Thursday, November 30, 2017

Book Review: My Search for Warren Harding

Avid readers will know that I have a wee bit of an obsession with Warren G. Harding. I mean, how can one not, right? (Right?)


Every now and then I see reference to a novel called My Search for Warren Harding by Robert Plunket. I was intrigued enough to put it on my Amazon wishlist at some point, but never motivated enough to buy it. Then a few weeks ago, someone on Twitter asked for funny book recommendations. Someone responded that Assassination Vacation and My Search for Warren Harding were the funniest books they'd ever read.

Now, avid readers will also know that I have a wee bit of an obsession with Assassination Vacation, so having someone equate the two was the shove I needed....almost. I didn't buy it right away, but a few days later, I was stuck at the Atlanta airport for five hours and had run out of things to do, so I went ahead and purchased the Kindle version.

The novel is written from the point of view of Elliot, a graduate student in the 1980s who is trying to get his hands on love letters from Harding that are in the possession of his now-elderly mistress, living in Hollywood. He hatches a plan to rent the woman's pool house and uses various schemes to try to obtain the letters. The premise itself is fairly amusing, even if some of the plot points are rather unrealistic.

Most of the characters are fictitious, although there are some cameo appearances from real people, historical and contemporary ("contemporary" in this case meaning "early 1980s," when the book was written).

The former mistress, Rebekah Kinney, is largely a characterization of Nan Britton, Harding's actual young lover with whom we now know he had a child. In this novel, Kinney (like Britton) had been a young woman from Harding's hometown, they had had an affair and a child, and she had written a tell-all book (called The Price of Love, as opposed to the actual The President's Daughter).  But Rebekah Kinney led a more glamorous life than Nan Britton, hobnobbing with Hollywood celebrities and dabbling in acting herself. As this book opens, she now lives a largely solitary life in a rundown Hollywood mansion.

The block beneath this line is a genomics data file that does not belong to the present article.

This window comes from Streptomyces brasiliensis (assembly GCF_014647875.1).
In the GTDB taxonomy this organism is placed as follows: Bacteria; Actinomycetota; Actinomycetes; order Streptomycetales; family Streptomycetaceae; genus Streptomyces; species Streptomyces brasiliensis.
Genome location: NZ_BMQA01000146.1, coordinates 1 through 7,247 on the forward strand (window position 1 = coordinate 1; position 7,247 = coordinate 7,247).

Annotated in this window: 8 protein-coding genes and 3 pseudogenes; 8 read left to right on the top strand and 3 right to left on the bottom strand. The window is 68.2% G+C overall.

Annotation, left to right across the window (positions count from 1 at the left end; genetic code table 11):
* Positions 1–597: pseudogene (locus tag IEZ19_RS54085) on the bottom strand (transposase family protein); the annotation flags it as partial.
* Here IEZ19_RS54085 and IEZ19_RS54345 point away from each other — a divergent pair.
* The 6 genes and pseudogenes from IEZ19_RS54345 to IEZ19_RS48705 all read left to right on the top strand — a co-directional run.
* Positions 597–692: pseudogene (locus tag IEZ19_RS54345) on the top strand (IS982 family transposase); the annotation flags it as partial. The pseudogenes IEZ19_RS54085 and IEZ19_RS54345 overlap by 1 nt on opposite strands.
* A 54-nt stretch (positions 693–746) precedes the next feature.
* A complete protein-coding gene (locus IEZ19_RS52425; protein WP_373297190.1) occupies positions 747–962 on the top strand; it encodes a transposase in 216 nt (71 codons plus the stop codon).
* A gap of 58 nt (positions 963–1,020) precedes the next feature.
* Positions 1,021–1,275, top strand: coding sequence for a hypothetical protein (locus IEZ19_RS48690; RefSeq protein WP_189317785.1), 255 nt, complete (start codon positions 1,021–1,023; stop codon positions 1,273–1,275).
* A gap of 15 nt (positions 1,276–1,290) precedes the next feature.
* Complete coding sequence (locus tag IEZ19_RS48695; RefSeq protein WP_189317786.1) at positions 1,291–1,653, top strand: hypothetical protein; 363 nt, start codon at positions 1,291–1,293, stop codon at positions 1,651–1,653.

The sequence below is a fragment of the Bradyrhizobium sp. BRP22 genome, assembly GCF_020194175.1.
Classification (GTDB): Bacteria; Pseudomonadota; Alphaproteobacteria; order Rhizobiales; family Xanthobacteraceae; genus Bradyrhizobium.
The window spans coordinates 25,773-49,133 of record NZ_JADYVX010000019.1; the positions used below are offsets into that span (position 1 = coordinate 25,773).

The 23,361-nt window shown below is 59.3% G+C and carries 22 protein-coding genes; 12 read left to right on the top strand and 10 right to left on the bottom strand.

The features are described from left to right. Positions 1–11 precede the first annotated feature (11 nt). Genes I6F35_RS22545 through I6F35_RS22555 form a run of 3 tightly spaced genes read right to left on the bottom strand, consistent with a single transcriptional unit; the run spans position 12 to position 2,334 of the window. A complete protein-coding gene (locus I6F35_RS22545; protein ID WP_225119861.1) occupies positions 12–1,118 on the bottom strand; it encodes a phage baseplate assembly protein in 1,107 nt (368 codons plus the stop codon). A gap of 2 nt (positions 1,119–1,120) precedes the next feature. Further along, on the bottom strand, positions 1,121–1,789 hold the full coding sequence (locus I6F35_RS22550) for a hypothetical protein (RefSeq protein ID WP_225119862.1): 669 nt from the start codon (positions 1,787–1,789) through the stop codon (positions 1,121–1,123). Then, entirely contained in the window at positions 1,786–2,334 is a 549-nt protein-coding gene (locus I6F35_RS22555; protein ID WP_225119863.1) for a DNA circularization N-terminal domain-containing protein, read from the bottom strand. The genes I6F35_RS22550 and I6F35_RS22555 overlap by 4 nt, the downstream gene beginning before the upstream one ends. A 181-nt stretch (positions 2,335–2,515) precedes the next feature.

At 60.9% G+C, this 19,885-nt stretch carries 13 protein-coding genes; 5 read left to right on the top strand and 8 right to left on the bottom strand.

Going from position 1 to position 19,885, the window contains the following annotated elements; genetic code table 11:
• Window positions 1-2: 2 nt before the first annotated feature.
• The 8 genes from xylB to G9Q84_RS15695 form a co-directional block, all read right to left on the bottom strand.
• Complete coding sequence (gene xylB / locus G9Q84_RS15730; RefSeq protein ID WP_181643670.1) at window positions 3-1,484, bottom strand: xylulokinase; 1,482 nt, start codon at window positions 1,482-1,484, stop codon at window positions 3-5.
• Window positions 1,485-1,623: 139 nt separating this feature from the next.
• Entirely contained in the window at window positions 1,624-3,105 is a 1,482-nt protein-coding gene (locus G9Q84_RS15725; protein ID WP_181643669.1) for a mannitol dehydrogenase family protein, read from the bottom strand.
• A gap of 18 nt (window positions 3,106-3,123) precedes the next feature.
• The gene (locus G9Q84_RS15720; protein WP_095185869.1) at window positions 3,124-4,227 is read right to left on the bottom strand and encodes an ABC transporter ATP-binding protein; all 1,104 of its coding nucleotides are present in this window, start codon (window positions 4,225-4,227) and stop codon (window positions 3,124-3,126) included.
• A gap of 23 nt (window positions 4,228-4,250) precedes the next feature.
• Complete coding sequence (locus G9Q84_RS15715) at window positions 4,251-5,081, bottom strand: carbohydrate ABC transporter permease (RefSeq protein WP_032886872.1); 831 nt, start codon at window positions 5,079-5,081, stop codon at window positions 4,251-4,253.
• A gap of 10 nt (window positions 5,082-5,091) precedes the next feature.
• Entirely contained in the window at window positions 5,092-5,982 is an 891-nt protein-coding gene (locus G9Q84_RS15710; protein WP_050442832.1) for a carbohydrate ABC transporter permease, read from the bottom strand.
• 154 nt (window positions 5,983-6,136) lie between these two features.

The existence of a trove of love letters is more reminiscent of Carrie Phillips, Harding's other well-known mistress. Her letters were the basis of the nonfiction book The Harding Affair, and were recently released by the Library of Congress. Nan Britton, on the other hand, held onto only a couple correspondences from Harding, none of which were intimate in nature, which is part of the reason she had a hard time establishing her story as truth.

Okay, so, grad student plots to obtain Warren G. Harding's love letters from a Nan Britton-Carrie Phillips mashup. So far, so good. The first couple chapters were amusing. Not laugh-out-loud funny, or even chuckle-worthy, but interesting enough.

Things start to take a turn when the main character meets Kinney's Mexican housekeeper. Queue the negative ethnic stereotypes. It was cringey, but I reminded myself this was written a long time ago ("a long time ago" meaning "in the early 1980s," which really isn't that long ago at all, but I tried to keep things in "historical" perspective.)

Then comes the chapter where the Elliot's friend brings a gay guy to dinner. Throughout the entire chapter (and the rest of the book), this man is referred to as "the faggot."

Remember when Donald Trump made fun of the disabled journalist and we all thought it couldn't possibly get any worse, and then it continued to? That's basically what this book was like.

The rest of the book basically turns into one giant fat joke about Rebekah Kinney's 20-something granddaughter, Jonica. An example: "Now the inevitable question: how fat was she? I would guess that she tipped the scales at around two hundred pounds. She was fat. She was what you mean by a fat person. She was so fat you wondered how she found pants in that size." Okay, so that paints a picture, and if that had been it, maybe it would have been bearable. But that wasn't it.